From the Chief Editor

Resolutions — Kept or broken?

We welcome the New Year 2016 with positive thoughts and resolutions. The New Year invites us to retrospect and evaluate our life choices. During the course of the year some people go through an automatic and routine physical growth while others make an effort to grow mentally and spiritually. An all round growth, by leaps and bounds, happens only with determination and hard work coupled with purposeful planning, self-discipline and endurance.

New Year resolutions are the perfect opportunity for all those who have failed to make the changes that they said they would make next week, next month, or next time and became a victim of procrastination! It is essential to make a list of important lifestyle changes and to live up to them so that life becomes worthwhile.

Procrastination is a major barrier that hinders people from achieving their goals. Giving in to the natural inclination to relax and to indulge in fun gradually weakens one’s willpower and ends up making one’s mind a workshop of the devil. Those who get used to procrastinating will find it awfully difficult to break out of it. Hence the need to be alert not to fall prey to it.

We need to make life and activities attractive and beneficial to everyone by involving in cultural and intellectual activities. Hornbill Festival of Nagaland, in the cover story, showcases the rich culture of Nagaland and explains how it can profit us. Like the State of Nagaland, in North East India, every state in India is very rich in culture and values. To excel in art and culture one needs various useful skills and to develop one’s power to concentrate which in turn will make one successful in other areas of life. Competence along with the capacity to concentrate will make a person self-confident and daring to dream high and achieve happiness and fulfilment.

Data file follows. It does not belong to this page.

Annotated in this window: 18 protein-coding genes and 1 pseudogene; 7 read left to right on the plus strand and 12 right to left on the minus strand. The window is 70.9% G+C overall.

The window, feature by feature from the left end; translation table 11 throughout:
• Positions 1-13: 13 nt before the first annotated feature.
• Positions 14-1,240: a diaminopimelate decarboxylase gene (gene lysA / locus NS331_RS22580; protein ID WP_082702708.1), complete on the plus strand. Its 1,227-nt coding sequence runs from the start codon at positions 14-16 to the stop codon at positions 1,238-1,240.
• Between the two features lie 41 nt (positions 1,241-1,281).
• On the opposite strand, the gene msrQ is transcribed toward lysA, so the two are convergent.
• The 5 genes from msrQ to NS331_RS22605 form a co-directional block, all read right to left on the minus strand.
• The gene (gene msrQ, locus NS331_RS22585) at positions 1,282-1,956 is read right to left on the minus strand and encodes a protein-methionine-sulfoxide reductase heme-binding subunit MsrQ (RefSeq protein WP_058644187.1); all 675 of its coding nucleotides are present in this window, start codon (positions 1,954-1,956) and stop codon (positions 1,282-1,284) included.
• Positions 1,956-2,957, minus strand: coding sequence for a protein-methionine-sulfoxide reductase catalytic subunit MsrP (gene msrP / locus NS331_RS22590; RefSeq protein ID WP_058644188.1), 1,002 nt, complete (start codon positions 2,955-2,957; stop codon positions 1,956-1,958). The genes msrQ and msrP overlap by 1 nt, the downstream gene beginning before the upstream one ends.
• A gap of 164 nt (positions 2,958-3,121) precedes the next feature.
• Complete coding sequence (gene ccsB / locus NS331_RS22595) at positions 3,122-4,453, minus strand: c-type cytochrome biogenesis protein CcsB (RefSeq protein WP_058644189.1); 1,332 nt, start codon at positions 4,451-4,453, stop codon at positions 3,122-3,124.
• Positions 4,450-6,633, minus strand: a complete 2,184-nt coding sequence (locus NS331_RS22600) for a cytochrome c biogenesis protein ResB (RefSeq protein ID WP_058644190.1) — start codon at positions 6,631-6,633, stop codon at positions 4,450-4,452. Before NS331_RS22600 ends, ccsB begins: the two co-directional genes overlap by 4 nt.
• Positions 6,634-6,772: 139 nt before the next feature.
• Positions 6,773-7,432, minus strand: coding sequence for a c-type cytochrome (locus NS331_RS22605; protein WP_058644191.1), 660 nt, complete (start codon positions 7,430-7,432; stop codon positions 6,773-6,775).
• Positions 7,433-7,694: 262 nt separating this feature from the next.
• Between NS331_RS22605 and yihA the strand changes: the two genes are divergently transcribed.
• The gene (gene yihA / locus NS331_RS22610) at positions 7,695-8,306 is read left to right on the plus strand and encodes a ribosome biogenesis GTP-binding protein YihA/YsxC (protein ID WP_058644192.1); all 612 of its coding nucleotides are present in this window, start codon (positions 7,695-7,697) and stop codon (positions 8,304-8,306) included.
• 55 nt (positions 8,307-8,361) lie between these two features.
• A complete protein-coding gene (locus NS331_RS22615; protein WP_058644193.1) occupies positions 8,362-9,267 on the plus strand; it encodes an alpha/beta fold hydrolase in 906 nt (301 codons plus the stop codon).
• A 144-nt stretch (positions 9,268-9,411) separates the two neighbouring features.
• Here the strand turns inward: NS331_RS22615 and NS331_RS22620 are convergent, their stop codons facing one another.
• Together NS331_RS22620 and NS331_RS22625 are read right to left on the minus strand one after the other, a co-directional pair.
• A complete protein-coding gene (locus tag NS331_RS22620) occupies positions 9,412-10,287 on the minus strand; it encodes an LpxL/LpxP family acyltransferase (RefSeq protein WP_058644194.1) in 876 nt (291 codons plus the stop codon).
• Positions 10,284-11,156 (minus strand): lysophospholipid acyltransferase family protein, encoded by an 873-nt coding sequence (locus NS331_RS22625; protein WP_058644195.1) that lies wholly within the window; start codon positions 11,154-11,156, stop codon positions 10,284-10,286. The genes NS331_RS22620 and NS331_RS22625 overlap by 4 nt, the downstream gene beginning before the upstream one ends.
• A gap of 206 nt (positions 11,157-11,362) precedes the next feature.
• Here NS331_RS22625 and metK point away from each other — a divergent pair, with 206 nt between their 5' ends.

Another important factor in our resolutions is the need to stay fit and healthy through proper diet and exercise. Sticking to a healthy diet, in modern times, can be very challenging when we are surrounded by tempting junk food. Often it leads to obesity, diabetes and depression; besides they are calorie-dense and poor in nutrients. Andrew Smith says hormonal changes at puberty make teens more susceptible to mood and behavioural swings. A healthy diet plays an important part in keeping hormone levels on an even, while a diet high in junk food falls short of these requirements. Trans fats, saturated fats and processed food are associated with the increased risk of depression.

We need to make good promises and resolutions as we usher in the New Year 2016 and let us be alive and kicking with great vigour and resolve. We shall make resolutions we can keep and keep the resolutions we make.

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John Gilbert, SSP is the former Chief Editor of The Teenager Today, India's only TeenZine.

John Gilbert, SSP

John Gilbert, SSP is the former Chief Editor of The Teenager Today, India's only TeenZine.